More efficient at one third the weight.
Unfortunately, this technology only manages 5 kilowatts per kilo of motor at peaks for a few seconds. in continuous operation, only around 1.7 kilowatts per kilo of motor are possible. a good eppg motor has been producing 3.5 kilowatts peak for the take-off phase and short climbs and around 2.5 kilowatts per kilo of motor in continuous operation without extra liquid cooling for around 15 years. As in the link, many companies terminated the technology as unusable a few years ago. however, it is used in some large generator systems. small startups often try to get money from investors … the game has been going on for many years …
there have been various projects with flux motore in light aviation in the past. but so far it has eg. the emrax 188 was also not enforced. although it was advertised as a mega invention at the time.
I would also like to point out that we don’t have a much more performance to gain from new motors. Our current electric motors used in E-ppg are often running at over 90% peak efficiency, the bigger ones have more power than we could ever need, and they range between 5 and 10 pounds. This means that we can only get at best an extra 5% efficiency over our best motors, get the same power that we currently have, and save at most maybe 2 - 3 pounds from the more powerful motors.
well spoken! thats the reality.
- more power than we could ever need? Given headwinds or mountain flying, is there ever too much power available to us?
- 5% more efficiency? Does that mean lower temps and longer life, or less battery drain for a given power requirement?
- 2-3 pounds less weight? Could that translate into a greater allotment of weight for batteries, longer flight duration, or ability to use the extra power when needed?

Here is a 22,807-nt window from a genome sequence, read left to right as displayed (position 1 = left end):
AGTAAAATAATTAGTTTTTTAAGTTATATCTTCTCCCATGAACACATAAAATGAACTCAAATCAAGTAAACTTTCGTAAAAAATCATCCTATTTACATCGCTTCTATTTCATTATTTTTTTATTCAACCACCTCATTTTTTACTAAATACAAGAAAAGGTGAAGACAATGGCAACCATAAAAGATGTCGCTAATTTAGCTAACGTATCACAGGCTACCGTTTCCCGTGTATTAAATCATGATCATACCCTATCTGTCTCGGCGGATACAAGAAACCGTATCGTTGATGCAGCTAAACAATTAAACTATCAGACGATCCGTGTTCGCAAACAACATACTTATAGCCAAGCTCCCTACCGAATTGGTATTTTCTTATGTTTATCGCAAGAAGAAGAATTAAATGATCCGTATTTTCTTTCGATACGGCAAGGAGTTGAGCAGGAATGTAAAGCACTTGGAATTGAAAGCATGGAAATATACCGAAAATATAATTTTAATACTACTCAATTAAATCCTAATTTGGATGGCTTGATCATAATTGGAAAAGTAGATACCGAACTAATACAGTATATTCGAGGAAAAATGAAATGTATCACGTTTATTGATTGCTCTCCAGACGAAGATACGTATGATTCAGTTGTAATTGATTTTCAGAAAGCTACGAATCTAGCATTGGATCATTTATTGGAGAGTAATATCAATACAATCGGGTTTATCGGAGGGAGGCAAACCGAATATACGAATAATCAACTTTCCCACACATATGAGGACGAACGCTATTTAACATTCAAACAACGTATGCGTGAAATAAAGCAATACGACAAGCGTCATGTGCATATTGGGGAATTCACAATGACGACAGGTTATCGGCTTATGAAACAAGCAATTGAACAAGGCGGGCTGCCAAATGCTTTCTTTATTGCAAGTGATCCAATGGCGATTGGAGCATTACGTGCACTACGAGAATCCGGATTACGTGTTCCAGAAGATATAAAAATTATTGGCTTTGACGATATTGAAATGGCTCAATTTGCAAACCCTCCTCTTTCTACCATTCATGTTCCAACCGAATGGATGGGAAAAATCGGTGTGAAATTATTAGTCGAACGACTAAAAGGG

- What’s the $$$ differential for the supposedly-marginal performance gain? If it’s commensurate with the performance gain, it might be worthwhile.
Sometimes incremental systemic improvements pay off.
Correct. Even the sp140 is boarder line on producing so much power that the wing simply falls/stalls behind you during a full throttle climb which can
wow! have you a link oder real fakts about this?
Sorry, that was supposed to be draft as I wasn’t finished, but somehow got published.
Pilots who have flown both the airconception tornado 280 and SP140 are reporting near identical climb rates with the same wings and pilot weights. With the tornado 280, it has occasionally(but rarely) been a problem that climb angle is so high that the wing will fall behind the pilot and stall out. I think I also heard about it once with a moster factory R. The wing stalling behind is pretty rare as it requires a lighter pilot and typically a larger wing with trims down, but it has happened without the pilot ever touching the brakes.
I saw a video of this phenomenon a while back, I’ll see if I can find it again.
My point was that we really don’t need more power than what we have.
yes of course you are right. if the wing, for example. is old or not a “real” DGAC motor wing, or the pilot uses a wing that is too large for his total mass, it can be dangerous. especially if the geometry of the frame is not well matched and the motor presses on the wing with the torque. I see it as impossible that you can currently have too much power footstart with an electric drive. because if you would have so much power you need extremely large batteries which then lead to a very high takeoff weight where the high power is not a problem. Maybe there will actually be a few special EPPGs for foot launch for a short time that provide 70 kilograms of thrust. I don’t see any problem here.
Power-on stalls can be just as problematic for fixed-wing aircraft, but that’s not an implication that the aircraft has more power than it can use. It indicates a pilot’s misuse of the power he has. The question about available power must be answered in the context of situations that demand power. Too little power when it might be needed also gets folks killed. But I know too little about potential PPG situations, particularly their ability to address flight in windy, gusty conditions such as can be encountered in mountain flying where orographic lift can be closely juxtaposed with downdrafts or rotor winds. I see lots of videos showing flight up and down along a sea shore, but none showing PPG in a more utilitarian usage such as forest-fire spotting or fall-foliage color chasing or the inspection of land-locked fields of produce, or just plain fun over mountains. Don’t PPG folks pursue variety in their flying, and find themselves in varieties of wind conditions?